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The Great Omission: Reclaiming Jesus’s Essential Teachings on Discipleship Hardcover – June 13, 2006
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“Dallas Willard keeps calling us to take this life of Jesus seriously as disciples, as apprentices to a Master.” (Eugene Peterson, author of The Message)
“There is NO one like Dallas. Finding more of his words is like getting hidden treasure. Read and grow!” (John Ortberg, author of God Is Closer Than You Think)
“This is vintage Willard, and it must be read by all who hunger to grow as Jesus’s disciple.” (J.P. Moreland, Distinguished Professor of Philosophy, Talbot School of Theology, and author of Love Your God With All Your Mind)
“If you have any desire to find the life God offers you, read this book.” (John Eldredge, author of Captivating)
“Every leader, whether professional or lay, who cares about the church of Jesus Christ, should read this book.” (Paul D. Robbins, President, Christianity Today International)
“I know no one like Dallas Willard who can express profound things so simply and simple things so profoundly.” (Os Guinness, author of The Call and Unspeakable)
“Dallas Willard reminds us that a relationship with Jesus only makes sense when we choose to become his apprentices.” (Alan Andrews, U.S. President of the Navigators)
“The Great Omission may be Dallas’s most important work yet.” (Ruth Haley Barton, president, Transforming Center, author of Sacred Rhythms)
“Another classic from the pen of this remarkable writer. Incisive and insightful...” (Alister E. McGrath, Professor of Historical Theology, Oxford University)
“The Great Omission is, simply put, great. I recommend it highly.” (Richard J. Foster, author of The Celebration of Discipline)
“There are few better thinkers or students of Jesus than Dallas Willard.” (Ken Blanchard, co-author of The One Minute Manager and The Secret)
“It is no accident that one of the most fruitful lives I’ve been privileged to observe offers this valuable resource.” (J. Stanley Mattson, founder and president, C.S. Lewis Foundation)
“...Willard speaks his truth in such an eloquent, passionate, and powerful way...” (Library Journal)
“Dallas Willard is a brilliant, modest, immensely experienced Christian older brother, calling to us.” (Christianity Today)
From the Back Cover
In his earlier books Dallas Willard has laid out the principal ideas for a revolutionary understanding of what the Christian life is really about. This volume collects articles, talks, and interviews where Willard explains the practical application of his ideas. He answers such questions as what does it mean to be Jesus’ disciple? How does God teach us? How do we know what God wants for us? How do we explain Jesus to others? And much more.
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A gospel that offers easy forgiveness of sins with optional discipleship is not the gospel of the Bible. On this point, Willard quoted A. W. Tozer, "salvation apart from obedience is unknown in the sacred scriptures" (14), and in fact Tozer described it as heresy and "vampire Christianity," which asks of Jesus, "I'd like a little of your blood, please" (ibid.). Willard makes the point that without discipleship the Spirit cannot conduct inward transformation of one's heart and character, drawing from Jesus' analogy of cleaning only the outside of the cup but not the inside (Matt. 23:25). This essay focuses on the critical aspect of the Spirit's inner transformation, which alone defines true Christian spirituality, and which only happens within the hearts of true disciples or apprentices of Christ. While the world spins endless pseudo-definitions of spirituality, and the church spins watered down versions, Willard's words seem impossible to misunderstand. After listing the fruit of the Spirit in Gal. 5:22, he states, "`Spiritual formation' in the Christian tradition is a process of increasingly being possessed and permeated by such character traits as we walk in the easy yoke of discipleship with Jesus our teacher" (16).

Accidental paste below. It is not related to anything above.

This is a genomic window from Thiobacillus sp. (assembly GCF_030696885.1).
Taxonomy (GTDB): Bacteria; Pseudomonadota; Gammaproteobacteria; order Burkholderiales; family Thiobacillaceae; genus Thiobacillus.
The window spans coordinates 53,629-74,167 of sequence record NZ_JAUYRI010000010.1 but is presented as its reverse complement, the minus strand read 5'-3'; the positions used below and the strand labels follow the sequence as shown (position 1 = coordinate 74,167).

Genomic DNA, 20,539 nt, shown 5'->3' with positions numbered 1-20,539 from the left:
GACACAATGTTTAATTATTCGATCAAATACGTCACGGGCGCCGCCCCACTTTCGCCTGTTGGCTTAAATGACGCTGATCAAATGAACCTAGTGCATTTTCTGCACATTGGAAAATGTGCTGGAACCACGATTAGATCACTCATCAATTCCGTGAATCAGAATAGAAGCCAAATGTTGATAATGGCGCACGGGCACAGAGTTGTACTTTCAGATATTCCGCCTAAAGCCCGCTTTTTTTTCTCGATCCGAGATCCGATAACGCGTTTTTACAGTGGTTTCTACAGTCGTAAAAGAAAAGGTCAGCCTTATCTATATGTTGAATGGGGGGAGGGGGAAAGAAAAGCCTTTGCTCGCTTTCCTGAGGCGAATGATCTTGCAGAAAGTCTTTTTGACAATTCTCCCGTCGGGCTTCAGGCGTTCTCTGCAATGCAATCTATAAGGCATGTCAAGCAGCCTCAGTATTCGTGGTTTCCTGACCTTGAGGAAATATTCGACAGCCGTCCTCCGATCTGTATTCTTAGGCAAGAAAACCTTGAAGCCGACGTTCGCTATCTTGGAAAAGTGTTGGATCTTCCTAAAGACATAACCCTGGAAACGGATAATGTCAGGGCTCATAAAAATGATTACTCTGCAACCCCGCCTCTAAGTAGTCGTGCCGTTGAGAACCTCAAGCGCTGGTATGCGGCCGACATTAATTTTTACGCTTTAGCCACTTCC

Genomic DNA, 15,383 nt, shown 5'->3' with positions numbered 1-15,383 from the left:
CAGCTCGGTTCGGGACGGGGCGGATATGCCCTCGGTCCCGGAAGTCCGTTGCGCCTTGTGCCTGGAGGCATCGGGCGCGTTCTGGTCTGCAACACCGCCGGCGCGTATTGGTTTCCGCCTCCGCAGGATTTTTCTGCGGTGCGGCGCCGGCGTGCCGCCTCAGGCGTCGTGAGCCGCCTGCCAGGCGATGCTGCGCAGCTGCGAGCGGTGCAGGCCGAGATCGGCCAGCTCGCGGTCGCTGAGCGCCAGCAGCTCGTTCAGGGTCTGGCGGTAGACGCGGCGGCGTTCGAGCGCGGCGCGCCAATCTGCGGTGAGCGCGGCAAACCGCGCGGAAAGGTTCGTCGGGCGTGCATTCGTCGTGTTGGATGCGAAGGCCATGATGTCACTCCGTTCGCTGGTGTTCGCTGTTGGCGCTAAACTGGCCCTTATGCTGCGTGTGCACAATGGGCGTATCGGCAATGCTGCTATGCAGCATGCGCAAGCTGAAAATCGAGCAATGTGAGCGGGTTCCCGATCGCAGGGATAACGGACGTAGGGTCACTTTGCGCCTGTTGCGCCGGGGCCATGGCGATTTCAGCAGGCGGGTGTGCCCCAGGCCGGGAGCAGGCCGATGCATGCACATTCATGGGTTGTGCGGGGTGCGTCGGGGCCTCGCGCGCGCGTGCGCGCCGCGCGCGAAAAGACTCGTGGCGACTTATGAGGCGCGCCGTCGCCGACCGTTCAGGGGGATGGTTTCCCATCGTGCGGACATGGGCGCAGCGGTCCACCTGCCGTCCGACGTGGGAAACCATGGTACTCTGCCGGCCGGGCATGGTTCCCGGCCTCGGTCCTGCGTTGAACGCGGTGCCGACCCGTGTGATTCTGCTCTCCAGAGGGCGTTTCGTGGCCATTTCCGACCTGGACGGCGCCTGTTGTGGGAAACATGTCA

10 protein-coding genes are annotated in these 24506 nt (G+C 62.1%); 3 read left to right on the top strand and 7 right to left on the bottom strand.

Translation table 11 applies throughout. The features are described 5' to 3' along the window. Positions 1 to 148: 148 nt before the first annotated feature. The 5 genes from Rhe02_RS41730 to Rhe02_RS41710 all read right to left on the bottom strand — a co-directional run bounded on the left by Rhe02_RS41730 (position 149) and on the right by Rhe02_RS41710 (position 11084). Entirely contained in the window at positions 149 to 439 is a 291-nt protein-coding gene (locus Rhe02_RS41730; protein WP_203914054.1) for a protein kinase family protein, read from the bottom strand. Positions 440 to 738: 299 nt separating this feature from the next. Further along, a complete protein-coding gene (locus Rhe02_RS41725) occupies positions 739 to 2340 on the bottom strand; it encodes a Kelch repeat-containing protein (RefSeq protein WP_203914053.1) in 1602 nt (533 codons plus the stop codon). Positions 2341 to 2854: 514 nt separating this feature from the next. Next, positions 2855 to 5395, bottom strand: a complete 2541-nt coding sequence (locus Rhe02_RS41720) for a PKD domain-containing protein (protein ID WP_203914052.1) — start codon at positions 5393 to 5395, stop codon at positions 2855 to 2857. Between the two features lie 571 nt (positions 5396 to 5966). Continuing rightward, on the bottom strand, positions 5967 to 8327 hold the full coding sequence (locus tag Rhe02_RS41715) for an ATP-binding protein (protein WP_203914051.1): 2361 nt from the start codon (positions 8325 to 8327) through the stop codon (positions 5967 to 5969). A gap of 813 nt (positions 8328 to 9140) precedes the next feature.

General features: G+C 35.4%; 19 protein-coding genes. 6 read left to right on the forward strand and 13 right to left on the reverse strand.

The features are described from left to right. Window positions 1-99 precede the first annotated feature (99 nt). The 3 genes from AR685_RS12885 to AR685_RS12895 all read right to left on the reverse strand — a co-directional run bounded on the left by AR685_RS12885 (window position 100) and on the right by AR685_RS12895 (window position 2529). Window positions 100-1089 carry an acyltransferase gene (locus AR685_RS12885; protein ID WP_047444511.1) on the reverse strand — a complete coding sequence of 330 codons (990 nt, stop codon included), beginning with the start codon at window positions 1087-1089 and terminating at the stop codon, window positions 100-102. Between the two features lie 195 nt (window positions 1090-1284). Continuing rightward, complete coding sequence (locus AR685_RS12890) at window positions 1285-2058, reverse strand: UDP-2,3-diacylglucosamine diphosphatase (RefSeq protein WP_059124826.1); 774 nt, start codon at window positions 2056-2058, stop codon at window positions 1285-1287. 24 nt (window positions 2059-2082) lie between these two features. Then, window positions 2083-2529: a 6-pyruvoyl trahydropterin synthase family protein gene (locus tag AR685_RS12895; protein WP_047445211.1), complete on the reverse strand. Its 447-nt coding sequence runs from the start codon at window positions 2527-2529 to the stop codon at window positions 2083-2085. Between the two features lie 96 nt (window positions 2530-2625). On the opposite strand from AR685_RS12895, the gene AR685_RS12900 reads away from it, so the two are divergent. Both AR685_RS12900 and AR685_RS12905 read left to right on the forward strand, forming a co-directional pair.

Inextricably connected with all phases of both discipleship and spiritual formation (which the student sees as synonymous) are the classic spiritual disciplines. Recently, I found out the hard way that not all Christians are "on board" with the spiritual disciplines, and in fact can be sharply and heatedly opposed. The fierce objections I encountered--which drove me to change churches--were vaguely defined as being too closely associated with "medieval mystics," which I took to mean as consisting of some kind of less than Christian spirituality or perhaps even being inspired by or containing elements of the occult. It was never fully explained, but what was abundantly clear was that Richard Foster's teachings on the spiritual disciplines in his world-renowned book Celebration of Discipline were soundly and unequivocally rejected--along with me for trying to bring such "heresy" to the church. I have since found a church that embraces the spiritual disciplines--in fact, it was my first question of my new pastor.
"As disciples (literally students) of Jesus," says Willard, "our goal is to learn to be like him" (24). Indeed, scripture could not be clearer on the subject: "therefore, be imitators of God, as beloved children" (Eph. 5:1); "put on the Lord Jesus Christ" (Rom. 13:14); "But we all, with unveiled face, beholding as in a mirror the glory of the Lord, are being transformed into the same image from glory to glory, just as from the Lord, the Spirit" (2 Cor. 3:18), and many others. Believers also are to "walk in the Spirit" (Gal. 5:25), from whom they will receive gifts and grow in fruit. Putting these together, Willard is insightful:
Both gifts and fruit are the result, not the reality, of the Spirit's presence in our lives. What brings about our transformation into Christ-likeness is our direct, personal interaction with Christ through the Spirit. The Spirit makes Christ present to us and draws us toward his likeness (28).
Willard captures the transformational process in a "golden triangle" with "faithful acceptance of everyday problems . . . interactions with God's spirit in and around us . . . [and engaging in] spiritual disciplines (26-28).